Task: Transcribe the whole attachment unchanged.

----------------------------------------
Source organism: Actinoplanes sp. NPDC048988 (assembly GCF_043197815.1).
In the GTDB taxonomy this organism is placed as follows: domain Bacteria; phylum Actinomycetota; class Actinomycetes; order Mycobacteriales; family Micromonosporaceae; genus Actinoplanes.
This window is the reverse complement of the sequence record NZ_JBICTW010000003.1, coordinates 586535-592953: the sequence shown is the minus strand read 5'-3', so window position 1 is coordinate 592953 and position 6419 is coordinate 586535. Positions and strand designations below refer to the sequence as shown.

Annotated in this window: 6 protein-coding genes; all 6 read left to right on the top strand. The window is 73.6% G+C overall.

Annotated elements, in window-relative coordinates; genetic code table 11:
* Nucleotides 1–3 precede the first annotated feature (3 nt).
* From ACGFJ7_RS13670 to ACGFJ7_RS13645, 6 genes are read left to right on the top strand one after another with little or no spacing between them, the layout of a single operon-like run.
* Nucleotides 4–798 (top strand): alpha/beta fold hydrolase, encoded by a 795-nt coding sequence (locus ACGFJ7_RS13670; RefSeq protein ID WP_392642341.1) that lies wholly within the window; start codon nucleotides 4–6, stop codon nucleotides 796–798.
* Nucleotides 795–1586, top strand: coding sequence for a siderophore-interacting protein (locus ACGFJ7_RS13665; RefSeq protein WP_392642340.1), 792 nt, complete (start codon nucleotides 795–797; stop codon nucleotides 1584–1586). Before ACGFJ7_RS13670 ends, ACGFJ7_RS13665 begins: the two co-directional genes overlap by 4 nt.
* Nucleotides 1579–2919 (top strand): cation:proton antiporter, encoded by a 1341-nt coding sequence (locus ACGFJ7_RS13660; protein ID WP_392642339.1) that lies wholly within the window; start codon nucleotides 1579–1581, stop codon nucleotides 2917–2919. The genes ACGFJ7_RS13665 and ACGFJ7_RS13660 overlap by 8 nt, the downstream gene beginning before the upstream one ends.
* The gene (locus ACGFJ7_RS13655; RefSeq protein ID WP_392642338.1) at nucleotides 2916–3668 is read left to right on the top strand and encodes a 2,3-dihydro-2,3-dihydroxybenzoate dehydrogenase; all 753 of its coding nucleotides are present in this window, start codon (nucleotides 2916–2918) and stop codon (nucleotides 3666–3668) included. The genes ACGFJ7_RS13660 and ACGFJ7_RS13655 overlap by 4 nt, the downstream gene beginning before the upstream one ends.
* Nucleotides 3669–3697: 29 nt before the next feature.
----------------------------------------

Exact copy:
Source organism: Actinoplanes sp. NPDC048988 (assembly GCF_043197815.1).
In the GTDB taxonomy this organism is placed as follows: domain Bacteria; phylum Actinomycetota; class Actinomycetes; order Mycobacteriales; family Micromonosporaceae; genus Actinoplanes.
This window is the reverse complement of the sequence record NZ_JBICTW010000003.1, coordinates 586535-592953: the sequence shown is the minus strand read 5'-3', so window position 1 is coordinate 592953 and position 6419 is coordinate 586535. Positions and strand designations below refer to the sequence as shown.

Annotated in this window: 6 protein-coding genes; all 6 read left to right on the top strand. The window is 73.6% G+C overall.

Annotated elements, in window-relative coordinates; genetic code table 11:
* Nucleotides 1–3 precede the first annotated feature (3 nt).
* From ACGFJ7_RS13670 to ACGFJ7_RS13645, 6 genes are read left to right on the top strand one after another with little or no spacing between them, the layout of a single operon-like run.
* Nucleotides 4–798 (top strand): alpha/beta fold hydrolase, encoded by a 795-nt coding sequence (locus ACGFJ7_RS13670; RefSeq protein ID WP_392642341.1) that lies wholly within the window; start codon nucleotides 4–6, stop codon nucleotides 796–798.
* Nucleotides 795–1586, top strand: coding sequence for a siderophore-interacting protein (locus ACGFJ7_RS13665; RefSeq protein WP_392642340.1), 792 nt, complete (start codon nucleotides 795–797; stop codon nucleotides 1584–1586). Before ACGFJ7_RS13670 ends, ACGFJ7_RS13665 begins: the two co-directional genes overlap by 4 nt.
* Nucleotides 1579–2919 (top strand): cation:proton antiporter, encoded by a 1341-nt coding sequence (locus ACGFJ7_RS13660; protein ID WP_392642339.1) that lies wholly within the window; start codon nucleotides 1579–1581, stop codon nucleotides 2917–2919. The genes ACGFJ7_RS13665 and ACGFJ7_RS13660 overlap by 8 nt, the downstream gene beginning before the upstream one ends.
* The gene (locus ACGFJ7_RS13655; RefSeq protein ID WP_392642338.1) at nucleotides 2916–3668 is read left to right on the top strand and encodes a 2,3-dihydro-2,3-dihydroxybenzoate dehydrogenase; all 753 of its coding nucleotides are present in this window, start codon (nucleotides 2916–2918) and stop codon (nucleotides 3666–3668) included. The genes ACGFJ7_RS13660 and ACGFJ7_RS13655 overlap by 4 nt, the downstream gene beginning before the upstream one ends.
* Nucleotides 3669–3697: 29 nt before the next feature.